Calif. firefighters use heavy air power

By Jeremiah Marquez
The Associated Press

YUCCA VALLEY, Calif. — Firefighters are bringing heavier airpower to bear in their battle against wildfires in the West this season, including for the first time a DC-10 jetliner capable of dropping 10 times more retardant than the usual air tanker.

A cluster of wildfires in the desert east of Los Angeles has become a laboratory of sorts for the new equipment.

"It's a quantum leap," Dennis Hulbert, a U.S. Forest Service regional aviation director, said of recent improvements in firefighting air operations. "We're really trying to take advantage of the current technology."

The DC-10, pressed into service by the state Forestry Department, made two sorties Sunday, swooping in just above the trees, opening its belly and disgorging onto the flaming terrain 12,000 gallons of pink fire retardant each time.

It was the first time in the United States that a jetliner outfitted to carry retardant was used on a real wildfire, said Capt. Jesse Estrada of the California Forestry Department.

In addition, the first person to spot one of the fires was piloting a military-style helicopter with infrared sensors that peer through plumes of smoke and pinpoint hotspots.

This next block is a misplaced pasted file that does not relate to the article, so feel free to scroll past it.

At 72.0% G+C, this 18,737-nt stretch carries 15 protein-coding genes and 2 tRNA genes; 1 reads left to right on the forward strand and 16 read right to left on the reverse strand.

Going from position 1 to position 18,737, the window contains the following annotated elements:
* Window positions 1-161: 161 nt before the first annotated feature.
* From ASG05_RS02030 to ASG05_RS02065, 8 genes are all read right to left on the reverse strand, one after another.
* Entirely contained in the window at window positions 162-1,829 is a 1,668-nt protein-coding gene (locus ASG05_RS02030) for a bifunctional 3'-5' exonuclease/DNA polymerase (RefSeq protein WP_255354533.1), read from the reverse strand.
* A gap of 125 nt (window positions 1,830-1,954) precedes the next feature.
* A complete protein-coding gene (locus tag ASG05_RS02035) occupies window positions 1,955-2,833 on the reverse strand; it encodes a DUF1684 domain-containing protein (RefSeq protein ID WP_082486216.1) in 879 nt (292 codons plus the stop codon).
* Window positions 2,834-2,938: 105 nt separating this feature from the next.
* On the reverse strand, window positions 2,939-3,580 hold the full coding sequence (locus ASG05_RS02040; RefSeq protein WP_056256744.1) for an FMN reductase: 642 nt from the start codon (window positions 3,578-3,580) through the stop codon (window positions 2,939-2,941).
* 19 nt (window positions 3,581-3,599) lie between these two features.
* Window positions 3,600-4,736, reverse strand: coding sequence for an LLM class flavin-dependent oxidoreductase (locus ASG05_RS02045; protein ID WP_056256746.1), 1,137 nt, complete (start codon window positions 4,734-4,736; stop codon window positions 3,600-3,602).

And there is more airpower in the wings.

For the first time, the U.S. Forest Service plans to send up an unmanned drone to watch for fires across the West, with test flights scheduled for next month. And jumbo jets with payloads twice as large as the DC-10's have been tested but have not been used against real wildfires yet.

The Southern California blazes have scorched more than 130 square miles of forest and desert over the past week and a half. Flames have destroyed nearly 60 homes and threatened mountain hamlets 60 miles east of Los Angeles.

In all, authorities have fielded nearly 40 helicopters and 25 planes, including the special, privately owned DC-10, which slowed the flames' advance. A Forestry Department air tanker with a 1,200-gallon capacity would have to make 10 drops to equal the payload of just one DC-10.

"We've assembled quite an air force to support you out there," Brian Fennessey, an air operations director for one of the blazes, assured hundreds of ground firefighters at a Monday briefing.

With a rental cost of $52,000 a day, the DC-10 is not cheap. But firefighters were impressed by its performance and will not hesitate to use it again, Estrada said.

"We're trying to save people's homes and protect firefighters," he said. "When you think about that, it's actually not that much."

At least two Cobra helicopters owned by the Forest Service have also been pressed into service. The two-seat helicopter has been used for several fire seasons and is proving invaluable again, firefighters said.

Outfitted with video and infrared cameras, it often flies above the air traffic and beams real-time images of forest terrain and hot spots to fire commanders below.

The Cobra has been involved from the beginning. After reports of smoke began pouring in the night of July 9, pilot Steven Jensen scrambled his Cobra over a forest ridge and spotted a dead, 80-foot tree smoldering after a lightning strike.

Jensen, a 60-year-old pilot who works for a Forest Service contractor, said that in his 30 years working fires, this was one of the most concentrated air attacks he has ever seen.

"This," he said, "is a pretty good air circus."


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